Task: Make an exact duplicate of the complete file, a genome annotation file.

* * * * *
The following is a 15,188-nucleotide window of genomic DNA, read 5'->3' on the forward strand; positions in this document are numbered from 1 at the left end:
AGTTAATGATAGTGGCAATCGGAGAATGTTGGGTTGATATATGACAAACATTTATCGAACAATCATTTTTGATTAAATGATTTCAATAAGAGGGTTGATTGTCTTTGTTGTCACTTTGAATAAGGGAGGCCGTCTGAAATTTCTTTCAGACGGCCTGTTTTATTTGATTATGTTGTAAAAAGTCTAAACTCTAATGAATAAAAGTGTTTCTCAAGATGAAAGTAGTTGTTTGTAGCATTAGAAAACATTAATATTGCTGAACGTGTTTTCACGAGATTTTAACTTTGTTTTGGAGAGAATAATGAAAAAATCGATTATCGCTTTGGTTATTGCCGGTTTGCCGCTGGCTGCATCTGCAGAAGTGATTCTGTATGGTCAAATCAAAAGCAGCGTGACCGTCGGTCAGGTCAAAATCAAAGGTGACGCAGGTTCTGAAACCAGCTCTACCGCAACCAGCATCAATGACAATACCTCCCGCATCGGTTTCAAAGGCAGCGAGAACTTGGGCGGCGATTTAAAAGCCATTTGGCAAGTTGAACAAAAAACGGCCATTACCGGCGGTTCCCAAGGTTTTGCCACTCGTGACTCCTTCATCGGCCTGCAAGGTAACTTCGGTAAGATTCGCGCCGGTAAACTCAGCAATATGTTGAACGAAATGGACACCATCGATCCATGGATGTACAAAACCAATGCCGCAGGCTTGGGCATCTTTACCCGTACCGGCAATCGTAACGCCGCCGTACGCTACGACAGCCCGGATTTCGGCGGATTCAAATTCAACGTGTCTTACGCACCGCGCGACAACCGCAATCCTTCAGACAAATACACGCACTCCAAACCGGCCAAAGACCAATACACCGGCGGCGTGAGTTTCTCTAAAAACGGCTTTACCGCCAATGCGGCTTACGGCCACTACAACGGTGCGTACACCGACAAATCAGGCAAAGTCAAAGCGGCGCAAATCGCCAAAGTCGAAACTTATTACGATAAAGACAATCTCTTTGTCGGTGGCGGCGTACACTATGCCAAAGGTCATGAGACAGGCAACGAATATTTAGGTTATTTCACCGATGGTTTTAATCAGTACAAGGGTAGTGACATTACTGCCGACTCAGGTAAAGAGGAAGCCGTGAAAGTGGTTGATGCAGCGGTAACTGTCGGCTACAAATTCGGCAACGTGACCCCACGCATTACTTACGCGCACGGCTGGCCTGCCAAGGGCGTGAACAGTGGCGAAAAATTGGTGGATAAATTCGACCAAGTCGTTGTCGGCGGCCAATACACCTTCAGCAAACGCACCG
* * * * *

The following is a 15,188-nucleotide window of genomic DNA, read 5'->3' on the forward strand; positions in this document are numbered from 1 at the left end:
AGTTAATGATAGTGGCAATCGGAGAATGTTGGGTTGATATATGACAAACATTTATCGAACAATCATTTTTGATTAAATGATTTCAATAAGAGGGTTGATTGTCTTTGTTGTCACTTTGAATAAGGGAGGCCGTCTGAAATTTCTTTCAGACGGCCTGTTTTATTTGATTATGTTGTAAAAAGTCTAAACTCTAATGAATAAAAGTGTTTCTCAAGATGAAAGTAGTTGTTTGTAGCATTAGAAAACATTAATATTGCTGAACGTGTTTTCACGAGATTTTAACTTTGTTTTGGAGAGAATAATGAAAAAATCGATTATCGCTTTGGTTATTGCCGGTTTGCCGCTGGCTGCATCTGCAGAAGTGATTCTGTATGGTCAAATCAAAAGCAGCGTGACCGTCGGTCAGGTCAAAATCAAAGGTGACGCAGGTTCTGAAACCAGCTCTACCGCAACCAGCATCAATGACAATACCTCCCGCATCGGTTTCAAAGGCAGCGAGAACTTGGGCGGCGATTTAAAAGCCATTTGGCAAGTTGAACAAAAAACGGCCATTACCGGCGGTTCCCAAGGTTTTGCCACTCGTGACTCCTTCATCGGCCTGCAAGGTAACTTCGGTAAGATTCGCGCCGGTAAACTCAGCAATATGTTGAACGAAATGGACACCATCGATCCATGGATGTACAAAACCAATGCCGCAGGCTTGGGCATCTTTACCCGTACCGGCAATCGTAACGCCGCCGTACGCTACGACAGCCCGGATTTCGGCGGATTCAAATTCAACGTGTCTTACGCACCGCGCGACAACCGCAATCCTTCAGACAAATACACGCACTCCAAACCGGCCAAAGACCAATACACCGGCGGCGTGAGTTTCTCTAAAAACGGCTTTACCGCCAATGCGGCTTACGGCCACTACAACGGTGCGTACACCGACAAATCAGGCAAAGTCAAAGCGGCGCAAATCGCCAAAGTCGAAACTTATTACGATAAAGACAATCTCTTTGTCGGTGGCGGCGTACACTATGCCAAAGGTCATGAGACAGGCAACGAATATTTAGGTTATTTCACCGATGGTTTTAATCAGTACAAGGGTAGTGACATTACTGCCGACTCAGGTAAAGAGGAAGCCGTGAAAGTGGTTGATGCAGCGGTAACTGTCGGCTACAAATTCGGCAACGTGACCCCACGCATTACTTACGCGCACGGCTGGCCTGCCAAGGGCGTGAACAGTGGCGAAAAATTGGTGGATAAATTCGACCAAGTCGTTGTCGGCGGCCAATACACCTTCAGCAAACGCACCG